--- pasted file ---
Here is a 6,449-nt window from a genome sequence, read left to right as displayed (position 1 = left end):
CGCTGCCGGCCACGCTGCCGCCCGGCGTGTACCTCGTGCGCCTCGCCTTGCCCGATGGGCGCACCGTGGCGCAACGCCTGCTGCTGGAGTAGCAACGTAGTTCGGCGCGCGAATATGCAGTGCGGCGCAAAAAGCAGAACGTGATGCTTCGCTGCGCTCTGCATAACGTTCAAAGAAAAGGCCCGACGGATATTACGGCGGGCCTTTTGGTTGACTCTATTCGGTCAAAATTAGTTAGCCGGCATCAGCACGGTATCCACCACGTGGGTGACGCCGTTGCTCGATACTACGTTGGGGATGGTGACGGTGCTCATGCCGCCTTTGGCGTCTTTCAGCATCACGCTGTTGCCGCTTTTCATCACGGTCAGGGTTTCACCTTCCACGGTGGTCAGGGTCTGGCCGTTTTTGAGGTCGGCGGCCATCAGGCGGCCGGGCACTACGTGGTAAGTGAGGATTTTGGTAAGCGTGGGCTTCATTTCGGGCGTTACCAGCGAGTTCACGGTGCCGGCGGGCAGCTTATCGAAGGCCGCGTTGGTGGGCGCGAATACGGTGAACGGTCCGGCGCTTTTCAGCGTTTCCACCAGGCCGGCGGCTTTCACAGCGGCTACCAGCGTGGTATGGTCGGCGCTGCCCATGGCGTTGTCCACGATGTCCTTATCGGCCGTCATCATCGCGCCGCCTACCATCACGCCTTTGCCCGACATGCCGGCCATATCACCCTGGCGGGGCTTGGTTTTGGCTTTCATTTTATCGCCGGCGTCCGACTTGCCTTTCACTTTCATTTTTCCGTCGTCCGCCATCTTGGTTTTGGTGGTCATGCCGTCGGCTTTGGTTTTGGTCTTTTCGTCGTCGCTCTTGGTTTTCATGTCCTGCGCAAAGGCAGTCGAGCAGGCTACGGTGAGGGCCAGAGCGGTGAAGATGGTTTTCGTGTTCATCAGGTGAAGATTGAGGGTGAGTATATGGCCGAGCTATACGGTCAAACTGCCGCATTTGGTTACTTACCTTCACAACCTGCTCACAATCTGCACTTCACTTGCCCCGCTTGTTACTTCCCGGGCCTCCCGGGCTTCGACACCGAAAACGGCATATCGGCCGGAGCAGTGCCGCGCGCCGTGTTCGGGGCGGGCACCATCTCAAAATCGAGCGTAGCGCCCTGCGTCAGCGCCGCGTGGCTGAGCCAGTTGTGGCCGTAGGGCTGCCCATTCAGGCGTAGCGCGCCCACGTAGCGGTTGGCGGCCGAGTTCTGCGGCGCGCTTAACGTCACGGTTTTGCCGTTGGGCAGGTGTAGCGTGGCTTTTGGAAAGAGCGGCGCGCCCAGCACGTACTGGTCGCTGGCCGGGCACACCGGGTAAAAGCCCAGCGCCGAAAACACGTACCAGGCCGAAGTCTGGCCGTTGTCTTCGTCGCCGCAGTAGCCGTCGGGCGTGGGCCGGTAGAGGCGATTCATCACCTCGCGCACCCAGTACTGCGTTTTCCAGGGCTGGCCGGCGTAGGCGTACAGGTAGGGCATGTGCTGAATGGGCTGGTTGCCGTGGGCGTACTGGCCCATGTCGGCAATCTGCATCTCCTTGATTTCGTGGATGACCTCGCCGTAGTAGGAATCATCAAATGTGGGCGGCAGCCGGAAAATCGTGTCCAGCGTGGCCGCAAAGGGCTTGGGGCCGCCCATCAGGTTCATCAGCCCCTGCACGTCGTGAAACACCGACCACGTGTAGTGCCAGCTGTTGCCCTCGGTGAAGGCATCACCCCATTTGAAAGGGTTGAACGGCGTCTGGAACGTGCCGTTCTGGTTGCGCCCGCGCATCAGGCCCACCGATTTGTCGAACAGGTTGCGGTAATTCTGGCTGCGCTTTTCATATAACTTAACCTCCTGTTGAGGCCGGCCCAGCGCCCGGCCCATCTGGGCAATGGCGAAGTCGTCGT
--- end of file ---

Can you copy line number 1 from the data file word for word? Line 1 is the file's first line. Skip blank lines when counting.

Here is a 6,449-nt window from a genome sequence, read left to right as displayed (position 1 = left end):